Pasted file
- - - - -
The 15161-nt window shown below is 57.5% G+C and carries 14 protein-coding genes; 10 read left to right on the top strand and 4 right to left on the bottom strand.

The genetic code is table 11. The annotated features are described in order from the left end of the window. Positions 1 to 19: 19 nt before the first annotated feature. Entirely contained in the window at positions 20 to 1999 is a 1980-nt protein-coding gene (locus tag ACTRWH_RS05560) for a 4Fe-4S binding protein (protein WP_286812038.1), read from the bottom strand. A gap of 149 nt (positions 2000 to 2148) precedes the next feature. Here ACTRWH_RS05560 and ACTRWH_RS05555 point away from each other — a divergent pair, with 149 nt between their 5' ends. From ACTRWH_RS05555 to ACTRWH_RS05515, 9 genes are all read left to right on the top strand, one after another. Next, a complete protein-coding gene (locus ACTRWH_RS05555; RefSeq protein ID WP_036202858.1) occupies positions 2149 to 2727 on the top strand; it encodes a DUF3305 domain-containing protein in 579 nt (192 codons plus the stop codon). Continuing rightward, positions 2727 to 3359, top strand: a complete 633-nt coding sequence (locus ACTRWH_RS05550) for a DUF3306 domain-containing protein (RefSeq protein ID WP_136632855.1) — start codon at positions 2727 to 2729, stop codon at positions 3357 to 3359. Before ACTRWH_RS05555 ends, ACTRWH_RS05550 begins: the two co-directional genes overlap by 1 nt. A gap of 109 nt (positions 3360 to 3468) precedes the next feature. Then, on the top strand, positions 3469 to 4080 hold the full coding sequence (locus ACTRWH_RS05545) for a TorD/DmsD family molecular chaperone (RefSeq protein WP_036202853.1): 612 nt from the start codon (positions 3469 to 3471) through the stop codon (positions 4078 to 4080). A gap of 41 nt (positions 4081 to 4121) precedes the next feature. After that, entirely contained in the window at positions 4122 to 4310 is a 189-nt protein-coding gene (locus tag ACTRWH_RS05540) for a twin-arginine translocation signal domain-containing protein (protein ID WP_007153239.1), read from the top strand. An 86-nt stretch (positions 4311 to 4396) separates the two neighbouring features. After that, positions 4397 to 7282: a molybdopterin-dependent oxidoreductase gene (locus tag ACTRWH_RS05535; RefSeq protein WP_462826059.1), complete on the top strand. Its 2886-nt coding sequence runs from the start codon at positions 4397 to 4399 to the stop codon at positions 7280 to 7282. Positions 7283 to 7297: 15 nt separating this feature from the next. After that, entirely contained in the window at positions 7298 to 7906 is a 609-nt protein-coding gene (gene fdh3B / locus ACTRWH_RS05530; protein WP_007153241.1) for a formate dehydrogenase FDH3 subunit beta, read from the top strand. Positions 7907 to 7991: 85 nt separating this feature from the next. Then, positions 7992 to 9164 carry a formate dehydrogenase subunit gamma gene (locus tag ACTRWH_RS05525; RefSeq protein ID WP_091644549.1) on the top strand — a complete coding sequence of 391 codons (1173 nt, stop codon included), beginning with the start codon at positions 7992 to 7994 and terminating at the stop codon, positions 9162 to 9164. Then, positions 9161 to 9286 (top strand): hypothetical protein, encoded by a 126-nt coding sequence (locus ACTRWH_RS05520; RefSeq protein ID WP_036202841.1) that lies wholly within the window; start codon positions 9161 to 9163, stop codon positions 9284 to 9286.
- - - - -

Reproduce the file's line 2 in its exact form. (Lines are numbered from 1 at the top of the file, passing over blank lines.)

The genetic code is table 11. The annotated features are described in order from the left end of the window. Positions 1 to 19: 19 nt before the first annotated feature. Entirely contained in the window at positions 20 to 1999 is a 1980-nt protein-coding gene (locus tag ACTRWH_RS05560) for a 4Fe-4S binding protein (protein WP_286812038.1), read from the bottom strand. A gap of 149 nt (positions 2000 to 2148) precedes the next feature. Here ACTRWH_RS05560 and ACTRWH_RS05555 point away from each other — a divergent pair, with 149 nt between their 5' ends. From ACTRWH_RS05555 to ACTRWH_RS05515, 9 genes are all read left to right on the top strand, one after another. Next, a complete protein-coding gene (locus ACTRWH_RS05555; RefSeq protein ID WP_036202858.1) occupies positions 2149 to 2727 on the top strand; it encodes a DUF3305 domain-containing protein in 579 nt (192 codons plus the stop codon). Continuing rightward, positions 2727 to 3359, top strand: a complete 633-nt coding sequence (locus ACTRWH_RS05550) for a DUF3306 domain-containing protein (RefSeq protein ID WP_136632855.1) — start codon at positions 2727 to 2729, stop codon at positions 3357 to 3359. Before ACTRWH_RS05555 ends, ACTRWH_RS05550 begins: the two co-directional genes overlap by 1 nt. A gap of 109 nt (positions 3360 to 3468) precedes the next feature. Then, on the top strand, positions 3469 to 4080 hold the full coding sequence (locus ACTRWH_RS05545) for a TorD/DmsD family molecular chaperone (RefSeq protein WP_036202853.1): 612 nt from the start codon (positions 3469 to 3471) through the stop codon (positions 4078 to 4080). A gap of 41 nt (positions 4081 to 4121) precedes the next feature. After that, entirely contained in the window at positions 4122 to 4310 is a 189-nt protein-coding gene (locus tag ACTRWH_RS05540) for a twin-arginine translocation signal domain-containing protein (protein ID WP_007153239.1), read from the top strand. An 86-nt stretch (positions 4311 to 4396) separates the two neighbouring features. After that, positions 4397 to 7282: a molybdopterin-dependent oxidoreductase gene (locus tag ACTRWH_RS05535; RefSeq protein WP_462826059.1), complete on the top strand. Its 2886-nt coding sequence runs from the start codon at positions 4397 to 4399 to the stop codon at positions 7280 to 7282. Positions 7283 to 7297: 15 nt separating this feature from the next. After that, entirely contained in the window at positions 7298 to 7906 is a 609-nt protein-coding gene (gene fdh3B / locus ACTRWH_RS05530; protein WP_007153241.1) for a formate dehydrogenase FDH3 subunit beta, read from the top strand. Positions 7907 to 7991: 85 nt separating this feature from the next. Then, positions 7992 to 9164 carry a formate dehydrogenase subunit gamma gene (locus tag ACTRWH_RS05525; RefSeq protein ID WP_091644549.1) on the top strand — a complete coding sequence of 391 codons (1173 nt, stop codon included), beginning with the start codon at positions 7992 to 7994 and terminating at the stop codon, positions 9162 to 9164. Then, positions 9161 to 9286 (top strand): hypothetical protein, encoded by a 126-nt coding sequence (locus ACTRWH_RS05520; RefSeq protein ID WP_036202841.1) that lies wholly within the window; start codon positions 9161 to 9163, stop codon positions 9284 to 9286.